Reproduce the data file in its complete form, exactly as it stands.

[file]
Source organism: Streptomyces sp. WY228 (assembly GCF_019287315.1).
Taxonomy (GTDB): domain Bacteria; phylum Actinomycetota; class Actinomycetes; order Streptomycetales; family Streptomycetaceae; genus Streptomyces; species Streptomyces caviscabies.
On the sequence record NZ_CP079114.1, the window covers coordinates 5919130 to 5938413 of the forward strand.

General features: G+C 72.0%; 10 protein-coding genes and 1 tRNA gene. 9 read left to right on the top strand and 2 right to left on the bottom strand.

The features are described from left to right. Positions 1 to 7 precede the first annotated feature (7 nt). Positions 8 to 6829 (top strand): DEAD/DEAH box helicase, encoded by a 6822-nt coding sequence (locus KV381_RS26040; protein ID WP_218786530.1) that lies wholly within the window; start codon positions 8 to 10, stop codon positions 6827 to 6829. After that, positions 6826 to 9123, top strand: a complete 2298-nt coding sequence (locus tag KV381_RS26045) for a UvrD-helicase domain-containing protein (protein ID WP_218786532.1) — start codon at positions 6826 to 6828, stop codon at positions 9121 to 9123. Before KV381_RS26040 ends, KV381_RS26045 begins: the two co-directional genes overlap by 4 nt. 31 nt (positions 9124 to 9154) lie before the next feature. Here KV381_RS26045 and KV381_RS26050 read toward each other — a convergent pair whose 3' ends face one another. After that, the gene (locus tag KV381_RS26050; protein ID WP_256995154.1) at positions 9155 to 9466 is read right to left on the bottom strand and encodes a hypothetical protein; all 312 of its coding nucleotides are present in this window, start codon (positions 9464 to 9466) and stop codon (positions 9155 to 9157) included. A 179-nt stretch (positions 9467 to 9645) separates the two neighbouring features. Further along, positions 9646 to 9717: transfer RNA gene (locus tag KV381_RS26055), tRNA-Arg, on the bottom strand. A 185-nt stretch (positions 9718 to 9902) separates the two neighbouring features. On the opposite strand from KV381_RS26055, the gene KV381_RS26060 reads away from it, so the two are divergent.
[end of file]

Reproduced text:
Source organism: Streptomyces sp. WY228 (assembly GCF_019287315.1).
Taxonomy (GTDB): domain Bacteria; phylum Actinomycetota; class Actinomycetes; order Streptomycetales; family Streptomycetaceae; genus Streptomyces; species Streptomyces caviscabies.
On the sequence record NZ_CP079114.1, the window covers coordinates 5919130 to 5938413 of the forward strand.

General features: G+C 72.0%; 10 protein-coding genes and 1 tRNA gene. 9 read left to right on the top strand and 2 right to left on the bottom strand.

The features are described from left to right. Positions 1 to 7 precede the first annotated feature (7 nt). Positions 8 to 6829 (top strand): DEAD/DEAH box helicase, encoded by a 6822-nt coding sequence (locus KV381_RS26040; protein ID WP_218786530.1) that lies wholly within the window; start codon positions 8 to 10, stop codon positions 6827 to 6829. After that, positions 6826 to 9123, top strand: a complete 2298-nt coding sequence (locus tag KV381_RS26045) for a UvrD-helicase domain-containing protein (protein ID WP_218786532.1) — start codon at positions 6826 to 6828, stop codon at positions 9121 to 9123. Before KV381_RS26040 ends, KV381_RS26045 begins: the two co-directional genes overlap by 4 nt. 31 nt (positions 9124 to 9154) lie before the next feature. Here KV381_RS26045 and KV381_RS26050 read toward each other — a convergent pair whose 3' ends face one another. After that, the gene (locus tag KV381_RS26050; protein ID WP_256995154.1) at positions 9155 to 9466 is read right to left on the bottom strand and encodes a hypothetical protein; all 312 of its coding nucleotides are present in this window, start codon (positions 9464 to 9466) and stop codon (positions 9155 to 9157) included. A 179-nt stretch (positions 9467 to 9645) separates the two neighbouring features. Further along, positions 9646 to 9717: transfer RNA gene (locus tag KV381_RS26055), tRNA-Arg, on the bottom strand. A 185-nt stretch (positions 9718 to 9902) separates the two neighbouring features. On the opposite strand from KV381_RS26055, the gene KV381_RS26060 reads away from it, so the two are divergent.